What’s next for MIT?

And we found a way to turn pandemic restrictions to our advantage: we quickly realized that having fewer people at MIT would make it that much easier to revitalize our physical campus with minimal disruption. We transformed Kendall Square with open spaces and a brand-new Welcome Center. We set about revitalizing the west campus, with New Vassar and a new home for theater arts. And we have broken ground on a new music building that will further enliven the heart of campus with fresh energy and creativity.

We have also advanced a central priority that is less tangible, but just as vital: making MIT a more humane, welcoming community where each of us can thrive. A thoughtful, dedicated Values Statement Committee has drafted a statement that celebrates our long-standing values while inspiring us to set our sights higher. Meanwhile, Institute Professor Penny Chisholm and former chancellor Phil Clay, PhD ’75, are guiding a working group toward establishing a shared understanding of free expression at MIT.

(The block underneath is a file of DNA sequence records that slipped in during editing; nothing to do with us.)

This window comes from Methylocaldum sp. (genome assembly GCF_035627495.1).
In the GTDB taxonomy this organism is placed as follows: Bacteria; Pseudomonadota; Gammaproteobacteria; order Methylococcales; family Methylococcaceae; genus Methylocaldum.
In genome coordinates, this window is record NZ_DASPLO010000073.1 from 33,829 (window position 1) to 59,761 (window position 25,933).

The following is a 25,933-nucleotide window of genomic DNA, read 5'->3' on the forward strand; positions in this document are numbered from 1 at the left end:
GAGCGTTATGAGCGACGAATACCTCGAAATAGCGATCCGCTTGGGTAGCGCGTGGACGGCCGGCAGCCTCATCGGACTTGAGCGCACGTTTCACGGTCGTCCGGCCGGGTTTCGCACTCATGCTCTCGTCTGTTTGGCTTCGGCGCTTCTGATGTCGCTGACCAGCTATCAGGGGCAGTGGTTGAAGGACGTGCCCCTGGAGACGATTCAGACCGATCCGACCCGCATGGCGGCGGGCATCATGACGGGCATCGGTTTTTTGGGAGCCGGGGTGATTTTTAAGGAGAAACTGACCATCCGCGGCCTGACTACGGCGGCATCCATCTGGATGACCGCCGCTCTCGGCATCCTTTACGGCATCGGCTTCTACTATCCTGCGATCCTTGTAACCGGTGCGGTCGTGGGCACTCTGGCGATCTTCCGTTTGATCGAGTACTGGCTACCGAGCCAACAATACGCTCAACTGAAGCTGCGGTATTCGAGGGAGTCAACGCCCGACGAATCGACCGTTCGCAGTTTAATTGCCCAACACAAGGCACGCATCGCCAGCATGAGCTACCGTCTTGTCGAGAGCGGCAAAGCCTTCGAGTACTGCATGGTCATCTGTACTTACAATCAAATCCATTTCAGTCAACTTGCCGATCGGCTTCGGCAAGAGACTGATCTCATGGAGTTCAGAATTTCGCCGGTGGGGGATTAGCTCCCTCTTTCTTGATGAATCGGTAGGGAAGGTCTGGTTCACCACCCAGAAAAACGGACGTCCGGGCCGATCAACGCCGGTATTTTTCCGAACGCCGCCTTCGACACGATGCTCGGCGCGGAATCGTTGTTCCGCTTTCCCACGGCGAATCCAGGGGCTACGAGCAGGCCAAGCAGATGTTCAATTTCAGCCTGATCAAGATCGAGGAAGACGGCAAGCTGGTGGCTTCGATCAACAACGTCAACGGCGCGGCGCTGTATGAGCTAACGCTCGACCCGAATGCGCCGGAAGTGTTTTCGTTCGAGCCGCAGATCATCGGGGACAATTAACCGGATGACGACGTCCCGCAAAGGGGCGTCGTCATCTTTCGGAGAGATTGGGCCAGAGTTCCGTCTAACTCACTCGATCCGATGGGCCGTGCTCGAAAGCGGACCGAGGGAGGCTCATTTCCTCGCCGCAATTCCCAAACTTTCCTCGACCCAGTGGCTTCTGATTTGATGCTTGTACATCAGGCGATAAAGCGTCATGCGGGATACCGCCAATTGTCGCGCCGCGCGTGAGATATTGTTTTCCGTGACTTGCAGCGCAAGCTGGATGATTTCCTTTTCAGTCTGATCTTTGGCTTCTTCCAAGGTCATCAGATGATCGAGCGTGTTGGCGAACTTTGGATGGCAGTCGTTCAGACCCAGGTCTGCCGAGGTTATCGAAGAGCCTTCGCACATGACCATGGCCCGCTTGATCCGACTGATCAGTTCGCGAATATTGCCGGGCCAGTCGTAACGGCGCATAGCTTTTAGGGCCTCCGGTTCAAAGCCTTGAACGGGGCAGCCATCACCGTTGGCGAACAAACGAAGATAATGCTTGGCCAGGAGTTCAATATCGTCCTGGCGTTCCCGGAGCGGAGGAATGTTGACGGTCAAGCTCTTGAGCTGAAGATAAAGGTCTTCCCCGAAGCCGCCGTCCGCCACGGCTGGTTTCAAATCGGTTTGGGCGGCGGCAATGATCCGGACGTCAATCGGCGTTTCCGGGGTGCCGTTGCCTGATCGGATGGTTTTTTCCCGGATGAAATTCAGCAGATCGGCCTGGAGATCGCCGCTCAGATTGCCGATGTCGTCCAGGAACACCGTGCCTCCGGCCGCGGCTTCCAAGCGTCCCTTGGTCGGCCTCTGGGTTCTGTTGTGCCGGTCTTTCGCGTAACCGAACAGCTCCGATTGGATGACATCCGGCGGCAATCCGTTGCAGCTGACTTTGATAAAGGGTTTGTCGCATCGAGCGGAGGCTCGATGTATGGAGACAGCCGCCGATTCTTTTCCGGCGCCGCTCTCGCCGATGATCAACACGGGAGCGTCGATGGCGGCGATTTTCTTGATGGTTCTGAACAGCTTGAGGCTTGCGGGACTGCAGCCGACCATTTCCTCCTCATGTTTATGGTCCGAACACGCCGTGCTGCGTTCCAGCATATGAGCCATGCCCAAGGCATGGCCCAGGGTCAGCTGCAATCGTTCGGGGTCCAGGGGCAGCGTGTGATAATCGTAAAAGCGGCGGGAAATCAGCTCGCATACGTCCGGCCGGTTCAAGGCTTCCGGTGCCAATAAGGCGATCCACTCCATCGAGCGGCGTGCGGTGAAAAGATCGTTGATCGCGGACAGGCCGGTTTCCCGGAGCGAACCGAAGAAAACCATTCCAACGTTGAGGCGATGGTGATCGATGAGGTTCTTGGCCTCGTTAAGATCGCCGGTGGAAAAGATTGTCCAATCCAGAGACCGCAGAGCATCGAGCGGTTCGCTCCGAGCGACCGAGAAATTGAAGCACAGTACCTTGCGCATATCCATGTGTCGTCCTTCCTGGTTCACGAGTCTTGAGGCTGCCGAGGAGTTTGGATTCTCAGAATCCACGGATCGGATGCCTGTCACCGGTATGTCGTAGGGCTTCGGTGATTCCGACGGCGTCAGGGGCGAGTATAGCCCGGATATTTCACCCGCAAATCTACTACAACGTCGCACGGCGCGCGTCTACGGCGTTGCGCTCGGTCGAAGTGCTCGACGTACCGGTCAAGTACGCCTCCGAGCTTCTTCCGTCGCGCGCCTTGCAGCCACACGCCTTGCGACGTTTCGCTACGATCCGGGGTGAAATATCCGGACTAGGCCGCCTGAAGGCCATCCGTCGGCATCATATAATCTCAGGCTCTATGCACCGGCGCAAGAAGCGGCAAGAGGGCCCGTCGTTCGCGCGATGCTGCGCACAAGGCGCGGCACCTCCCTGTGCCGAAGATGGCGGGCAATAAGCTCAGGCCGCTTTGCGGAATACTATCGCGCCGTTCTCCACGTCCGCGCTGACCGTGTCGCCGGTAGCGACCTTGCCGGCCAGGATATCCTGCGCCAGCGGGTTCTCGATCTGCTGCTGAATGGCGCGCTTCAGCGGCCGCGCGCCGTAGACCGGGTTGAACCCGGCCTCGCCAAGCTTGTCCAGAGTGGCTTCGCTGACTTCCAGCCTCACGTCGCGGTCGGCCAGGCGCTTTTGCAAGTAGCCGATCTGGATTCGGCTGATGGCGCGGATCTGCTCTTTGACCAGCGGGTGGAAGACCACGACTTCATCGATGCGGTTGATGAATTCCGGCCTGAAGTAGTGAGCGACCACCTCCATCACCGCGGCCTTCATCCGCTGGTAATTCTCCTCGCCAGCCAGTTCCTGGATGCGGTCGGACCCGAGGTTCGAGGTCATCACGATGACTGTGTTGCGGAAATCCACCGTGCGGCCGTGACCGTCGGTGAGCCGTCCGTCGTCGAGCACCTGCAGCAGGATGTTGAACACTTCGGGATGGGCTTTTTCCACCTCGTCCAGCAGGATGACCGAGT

All of this work is tremendously important. But I must admit that we are moving one particular plan forward with the utmost anticipation: bringing everyone together this spring to send off our new graduates and celebrate reunions. In addition to this year’s graduating and reunion classes, we will recognize the past two 25th and 50th reunion classes and the classes of 2020 and 2021.

I cannot wait to see all of you, in person, at MIT.

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